The Long Winter of our Discontent…

I don’t really know when Richard III’s story first came to my attention. Whenever it was, he has fascinated me for years.  It’s not so much what history says he did or didn’t do that fascinates me. To me he is a solid line during a period in history filled with nothing but curves.

How anyone could successfully maneuver the period referred to now as the War of the Roses, without some stains on their character is beyond me.  This was a time when family betrayed and killed family; heads were removed and displayed for all to see; young men were married to old women for political advantage; lies and deception were at every turn.  If you blinked for one moment, you would be overtaken.

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Photo courtesy of the BBC

Richard, Duke of Gloucester was not a perfect man, but nor was Henry VI, Edward IV, Henry VII, or any of the lesser characters during this drama in history.  The Henrys and Edward were respected in death as anointed kings of England – why wasn’t Richard?  For years, his burial was all but myth – he was buried in a friary destroyed by Henry VIII; his body was flung in a river; and his coffin used as a horse trough.  He was defeated in battle at Bosworth in 1485, but why wasn’t he honored as a rightful king in death?  Many would argue that because of the things he did in life – he was unworthy of honor in death.  Did Henry VIII do less? No – by far, he was worse…and he is celebrated as one of England’s greatest kings – even though he plundered and destroyed some of the most beautiful religious buildings of the age and killed a couple of his wives.  Perhaps this elite club of shame of which Richard is the only member, is why he is so fascinating.

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Richard III’s coffin prior to re-interment – courtesy of IB Times UK
I recently read a very compelling analysis of the key players during the time of Richard’s rise and fall.  Written by Michael K. Jones, Bosworth 1485: Psychology of a Battle is a fabulous read.  The author does a wonderful job of using bits and pieces of historical fact to get into the minds of Richard and his contemporaries.  It’s the first book I have read about Richard, or in fact, the War of the Roses, that actually had new thought and evidence for why the period between Edward IV’s death and Richard’s own death was so volatile. Jones’ argument about the location and unfolding of Bosworth really does convincingly challenge accepted theories about the battle and players involved.  Instead of cowering and offering his kingdom for a horse, Richard appears to have fought to the death after leading a charge to kill the accepted usurper of the time, Henry Tudor.  Everyone was truly amazed when word trickled out that Henry had won the day with his band of foreign mercenaries.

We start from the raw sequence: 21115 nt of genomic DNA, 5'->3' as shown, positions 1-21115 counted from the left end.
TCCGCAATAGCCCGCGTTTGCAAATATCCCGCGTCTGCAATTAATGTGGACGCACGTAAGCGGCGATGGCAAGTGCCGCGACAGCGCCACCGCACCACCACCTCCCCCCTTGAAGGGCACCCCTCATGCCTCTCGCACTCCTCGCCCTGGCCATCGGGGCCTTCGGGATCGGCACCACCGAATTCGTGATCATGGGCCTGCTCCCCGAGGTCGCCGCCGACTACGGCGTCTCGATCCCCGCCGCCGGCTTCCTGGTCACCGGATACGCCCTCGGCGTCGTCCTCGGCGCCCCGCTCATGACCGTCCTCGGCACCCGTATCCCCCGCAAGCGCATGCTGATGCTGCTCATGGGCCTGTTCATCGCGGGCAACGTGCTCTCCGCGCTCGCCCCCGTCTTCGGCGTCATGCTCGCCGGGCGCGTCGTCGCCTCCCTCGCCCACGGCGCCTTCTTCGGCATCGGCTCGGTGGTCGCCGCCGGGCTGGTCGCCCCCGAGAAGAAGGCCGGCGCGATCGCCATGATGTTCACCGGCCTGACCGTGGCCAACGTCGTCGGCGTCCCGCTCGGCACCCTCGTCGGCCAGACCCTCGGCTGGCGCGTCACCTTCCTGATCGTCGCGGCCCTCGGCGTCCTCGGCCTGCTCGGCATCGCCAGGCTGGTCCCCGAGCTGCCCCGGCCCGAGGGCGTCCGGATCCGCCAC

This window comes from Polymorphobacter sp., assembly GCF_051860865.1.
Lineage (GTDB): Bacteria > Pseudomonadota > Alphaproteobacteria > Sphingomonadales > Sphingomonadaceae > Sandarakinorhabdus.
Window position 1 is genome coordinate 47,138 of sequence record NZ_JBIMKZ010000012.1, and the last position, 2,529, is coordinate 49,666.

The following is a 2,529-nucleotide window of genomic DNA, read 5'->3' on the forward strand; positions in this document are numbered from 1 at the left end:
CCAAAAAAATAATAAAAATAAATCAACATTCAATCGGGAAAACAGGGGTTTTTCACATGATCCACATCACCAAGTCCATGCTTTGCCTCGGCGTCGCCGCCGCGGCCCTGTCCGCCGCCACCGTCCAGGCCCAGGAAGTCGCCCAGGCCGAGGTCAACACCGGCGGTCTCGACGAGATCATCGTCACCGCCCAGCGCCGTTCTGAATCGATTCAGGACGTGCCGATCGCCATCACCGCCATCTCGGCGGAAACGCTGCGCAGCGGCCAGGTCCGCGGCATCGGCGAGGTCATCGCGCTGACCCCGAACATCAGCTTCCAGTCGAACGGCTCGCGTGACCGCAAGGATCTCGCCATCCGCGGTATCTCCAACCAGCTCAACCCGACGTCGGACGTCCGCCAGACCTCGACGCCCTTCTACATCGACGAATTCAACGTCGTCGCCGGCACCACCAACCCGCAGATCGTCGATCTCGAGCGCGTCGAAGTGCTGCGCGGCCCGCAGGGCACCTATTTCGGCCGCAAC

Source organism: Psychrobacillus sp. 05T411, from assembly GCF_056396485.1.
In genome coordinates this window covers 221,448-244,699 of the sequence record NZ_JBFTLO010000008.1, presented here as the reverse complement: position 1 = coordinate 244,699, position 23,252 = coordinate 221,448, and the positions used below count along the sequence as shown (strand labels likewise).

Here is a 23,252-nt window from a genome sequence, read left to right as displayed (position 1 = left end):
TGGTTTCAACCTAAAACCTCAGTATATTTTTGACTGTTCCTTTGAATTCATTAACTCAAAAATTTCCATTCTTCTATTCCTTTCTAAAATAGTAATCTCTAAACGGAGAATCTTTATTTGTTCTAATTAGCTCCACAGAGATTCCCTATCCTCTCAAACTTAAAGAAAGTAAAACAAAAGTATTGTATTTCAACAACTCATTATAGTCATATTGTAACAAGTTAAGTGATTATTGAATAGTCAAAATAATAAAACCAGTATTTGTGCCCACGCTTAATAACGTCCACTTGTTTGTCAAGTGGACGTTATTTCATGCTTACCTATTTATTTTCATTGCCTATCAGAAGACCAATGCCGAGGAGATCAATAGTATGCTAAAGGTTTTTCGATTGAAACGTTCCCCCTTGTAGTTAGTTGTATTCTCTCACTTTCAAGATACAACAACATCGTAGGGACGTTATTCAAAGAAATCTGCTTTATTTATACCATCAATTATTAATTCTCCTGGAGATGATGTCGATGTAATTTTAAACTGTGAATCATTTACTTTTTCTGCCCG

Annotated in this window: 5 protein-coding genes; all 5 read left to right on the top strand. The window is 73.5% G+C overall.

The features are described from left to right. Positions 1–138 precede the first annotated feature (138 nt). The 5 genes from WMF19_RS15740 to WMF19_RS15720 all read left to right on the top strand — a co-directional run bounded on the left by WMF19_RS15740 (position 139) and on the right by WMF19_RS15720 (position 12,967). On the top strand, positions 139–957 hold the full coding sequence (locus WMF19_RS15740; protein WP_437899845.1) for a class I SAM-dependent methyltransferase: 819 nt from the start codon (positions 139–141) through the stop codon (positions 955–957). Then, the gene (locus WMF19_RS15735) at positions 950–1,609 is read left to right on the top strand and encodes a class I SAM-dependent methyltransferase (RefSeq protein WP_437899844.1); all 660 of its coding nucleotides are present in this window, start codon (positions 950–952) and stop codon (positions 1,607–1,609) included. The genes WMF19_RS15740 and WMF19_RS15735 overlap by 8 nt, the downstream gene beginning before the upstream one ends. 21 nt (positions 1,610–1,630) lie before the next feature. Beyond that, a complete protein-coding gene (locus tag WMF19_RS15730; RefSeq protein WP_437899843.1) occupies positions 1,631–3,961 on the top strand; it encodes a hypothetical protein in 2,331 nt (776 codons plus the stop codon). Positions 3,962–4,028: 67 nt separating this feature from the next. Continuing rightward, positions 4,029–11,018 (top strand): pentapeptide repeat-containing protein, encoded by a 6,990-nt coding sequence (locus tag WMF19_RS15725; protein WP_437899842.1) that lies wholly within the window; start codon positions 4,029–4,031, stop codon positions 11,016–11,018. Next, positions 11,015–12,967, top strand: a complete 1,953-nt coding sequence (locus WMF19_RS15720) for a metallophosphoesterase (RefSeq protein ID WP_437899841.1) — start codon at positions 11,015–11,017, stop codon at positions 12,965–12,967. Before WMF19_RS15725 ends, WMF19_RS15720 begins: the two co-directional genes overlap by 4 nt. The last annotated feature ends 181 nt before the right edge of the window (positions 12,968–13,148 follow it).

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Photo courtesy of Amazon

Exactly because Henry Tudor was the true usurper without much of a claim to the throne of England, Richard had to be lowered in prestige after death.  This was the only way Henry Tudor could be elevated as Henry VII.  Richard’s body was physically dishonored immediately after the battle.  His mutilated, naked body was thrown without coffin or shroud into a shallow grave.  He was never accorded a reburial – unlike Henry VI who was honored as an anointed king even though he was probably murdered by Richard’s family.  For over five centuries, the location of Richard’s body was unknown, but somehow his legacy survived despite the efforts of Shakespeare and the Tudors.

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Richard III’s remains, discovered under a parking lot in Leicester – photo courtesy of CNN
When the remains found in Leicester last fall were confirmed a few weeks ago as Richard’s, it seemed like time had finally offered Richard the honor he has been denied for so long.  This was a man who despite treacherous times tried to live most of his life honorably.  He was respected by his brother for being a capable leader in battle and a trustworthy political lieutenant.  This was a man who loved books, stories of chivalry, honor, his family, and his beloved Yorkshire.  I for one hope his tomb is the most grand of all English kings (especially that of Henry Tudor).  Indeed, the long winter of discontent suffered by most Richardians has at last been made “glorious summer by this [long lost and at last found] son of York.”

 – cover photo courtesy of CNN

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